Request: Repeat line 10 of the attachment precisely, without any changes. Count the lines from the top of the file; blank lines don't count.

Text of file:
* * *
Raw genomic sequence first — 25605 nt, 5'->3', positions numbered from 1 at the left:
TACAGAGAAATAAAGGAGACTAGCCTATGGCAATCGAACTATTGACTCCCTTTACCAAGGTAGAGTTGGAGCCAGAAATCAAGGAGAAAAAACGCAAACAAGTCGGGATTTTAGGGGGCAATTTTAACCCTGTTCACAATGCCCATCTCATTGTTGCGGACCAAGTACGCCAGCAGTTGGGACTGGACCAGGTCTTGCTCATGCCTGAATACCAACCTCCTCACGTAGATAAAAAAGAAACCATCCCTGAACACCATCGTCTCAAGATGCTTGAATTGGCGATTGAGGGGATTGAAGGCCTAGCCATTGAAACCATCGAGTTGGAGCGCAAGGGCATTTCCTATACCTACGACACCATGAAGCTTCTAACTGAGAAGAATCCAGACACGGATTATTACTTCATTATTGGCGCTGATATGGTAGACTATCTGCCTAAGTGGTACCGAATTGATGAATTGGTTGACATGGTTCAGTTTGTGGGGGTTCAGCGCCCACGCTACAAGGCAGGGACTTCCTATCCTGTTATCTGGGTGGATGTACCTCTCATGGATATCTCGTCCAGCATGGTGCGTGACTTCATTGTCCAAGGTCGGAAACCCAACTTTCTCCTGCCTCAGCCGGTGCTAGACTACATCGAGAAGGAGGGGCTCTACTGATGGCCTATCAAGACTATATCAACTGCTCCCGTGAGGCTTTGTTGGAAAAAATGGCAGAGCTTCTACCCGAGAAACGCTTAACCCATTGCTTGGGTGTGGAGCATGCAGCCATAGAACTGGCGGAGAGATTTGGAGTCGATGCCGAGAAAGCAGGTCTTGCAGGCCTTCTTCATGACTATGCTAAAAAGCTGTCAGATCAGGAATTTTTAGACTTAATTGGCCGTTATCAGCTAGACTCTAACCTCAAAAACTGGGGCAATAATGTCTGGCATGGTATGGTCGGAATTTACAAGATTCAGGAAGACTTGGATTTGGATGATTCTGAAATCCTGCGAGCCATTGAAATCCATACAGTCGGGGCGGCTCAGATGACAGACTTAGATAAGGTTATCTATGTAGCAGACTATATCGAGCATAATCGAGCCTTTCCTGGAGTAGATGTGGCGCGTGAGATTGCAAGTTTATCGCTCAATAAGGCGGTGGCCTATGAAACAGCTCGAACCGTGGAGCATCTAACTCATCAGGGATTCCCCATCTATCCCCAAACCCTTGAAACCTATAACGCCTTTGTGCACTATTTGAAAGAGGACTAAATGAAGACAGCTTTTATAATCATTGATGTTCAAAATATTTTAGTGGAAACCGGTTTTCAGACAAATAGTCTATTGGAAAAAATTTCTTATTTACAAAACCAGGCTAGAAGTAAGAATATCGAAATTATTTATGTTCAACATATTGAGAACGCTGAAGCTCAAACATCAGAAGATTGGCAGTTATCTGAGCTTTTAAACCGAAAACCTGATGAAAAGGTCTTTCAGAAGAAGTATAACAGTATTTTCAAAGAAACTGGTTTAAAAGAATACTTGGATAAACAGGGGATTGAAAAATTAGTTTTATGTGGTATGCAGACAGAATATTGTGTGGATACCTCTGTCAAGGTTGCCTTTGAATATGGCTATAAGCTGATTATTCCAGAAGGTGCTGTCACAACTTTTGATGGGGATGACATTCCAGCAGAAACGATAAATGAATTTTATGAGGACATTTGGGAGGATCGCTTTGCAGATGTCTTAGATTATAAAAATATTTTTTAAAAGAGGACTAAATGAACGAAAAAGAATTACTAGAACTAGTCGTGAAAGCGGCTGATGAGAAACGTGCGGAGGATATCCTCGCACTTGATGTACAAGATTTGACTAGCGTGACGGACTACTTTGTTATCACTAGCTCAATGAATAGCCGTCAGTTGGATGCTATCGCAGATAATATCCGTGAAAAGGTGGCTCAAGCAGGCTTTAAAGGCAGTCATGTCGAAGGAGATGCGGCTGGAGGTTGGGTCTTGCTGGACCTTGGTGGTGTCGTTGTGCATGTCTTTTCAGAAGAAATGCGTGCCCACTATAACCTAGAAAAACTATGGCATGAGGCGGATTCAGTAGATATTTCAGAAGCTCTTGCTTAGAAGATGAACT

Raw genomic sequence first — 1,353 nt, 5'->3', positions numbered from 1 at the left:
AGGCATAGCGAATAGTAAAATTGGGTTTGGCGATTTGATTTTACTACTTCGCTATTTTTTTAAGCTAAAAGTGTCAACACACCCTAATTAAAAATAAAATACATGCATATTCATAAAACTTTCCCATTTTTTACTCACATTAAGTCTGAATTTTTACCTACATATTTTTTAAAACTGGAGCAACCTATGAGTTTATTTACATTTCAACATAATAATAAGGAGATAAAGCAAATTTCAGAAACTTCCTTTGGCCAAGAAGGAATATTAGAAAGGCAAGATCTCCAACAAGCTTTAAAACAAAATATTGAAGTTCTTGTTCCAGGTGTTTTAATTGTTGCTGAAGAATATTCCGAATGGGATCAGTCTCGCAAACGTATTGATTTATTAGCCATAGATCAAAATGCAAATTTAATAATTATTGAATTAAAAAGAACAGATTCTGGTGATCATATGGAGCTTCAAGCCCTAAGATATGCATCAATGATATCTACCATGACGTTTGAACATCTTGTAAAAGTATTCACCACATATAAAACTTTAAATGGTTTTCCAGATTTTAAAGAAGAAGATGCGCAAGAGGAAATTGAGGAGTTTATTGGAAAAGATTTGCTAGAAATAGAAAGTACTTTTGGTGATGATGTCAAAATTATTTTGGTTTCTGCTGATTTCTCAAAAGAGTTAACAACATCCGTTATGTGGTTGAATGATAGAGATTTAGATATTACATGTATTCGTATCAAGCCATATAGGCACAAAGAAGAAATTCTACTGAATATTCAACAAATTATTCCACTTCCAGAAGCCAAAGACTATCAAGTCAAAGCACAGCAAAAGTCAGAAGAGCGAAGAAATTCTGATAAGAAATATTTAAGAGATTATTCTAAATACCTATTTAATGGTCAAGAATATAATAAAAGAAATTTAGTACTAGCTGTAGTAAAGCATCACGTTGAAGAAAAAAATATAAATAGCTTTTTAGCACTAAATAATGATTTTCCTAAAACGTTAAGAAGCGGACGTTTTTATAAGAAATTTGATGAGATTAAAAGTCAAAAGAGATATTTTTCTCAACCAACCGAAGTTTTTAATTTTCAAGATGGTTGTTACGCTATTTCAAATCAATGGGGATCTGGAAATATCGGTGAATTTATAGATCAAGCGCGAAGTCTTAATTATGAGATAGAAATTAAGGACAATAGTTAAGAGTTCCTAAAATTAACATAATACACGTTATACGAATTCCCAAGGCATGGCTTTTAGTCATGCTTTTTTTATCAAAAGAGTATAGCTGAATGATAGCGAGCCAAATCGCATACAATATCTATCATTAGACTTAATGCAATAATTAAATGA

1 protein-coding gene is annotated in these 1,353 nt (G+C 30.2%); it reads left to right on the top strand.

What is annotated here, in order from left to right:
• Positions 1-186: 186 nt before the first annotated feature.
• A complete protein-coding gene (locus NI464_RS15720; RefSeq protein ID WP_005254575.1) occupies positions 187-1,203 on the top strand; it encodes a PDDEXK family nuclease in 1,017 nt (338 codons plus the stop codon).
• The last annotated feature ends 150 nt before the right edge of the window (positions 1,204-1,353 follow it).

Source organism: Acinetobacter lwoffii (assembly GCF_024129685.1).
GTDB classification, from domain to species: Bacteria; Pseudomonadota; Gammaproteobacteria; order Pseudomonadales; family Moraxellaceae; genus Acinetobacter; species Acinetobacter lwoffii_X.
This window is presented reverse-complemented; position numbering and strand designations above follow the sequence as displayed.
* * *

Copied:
Source organism: Acinetobacter lwoffii (assembly GCF_024129685.1).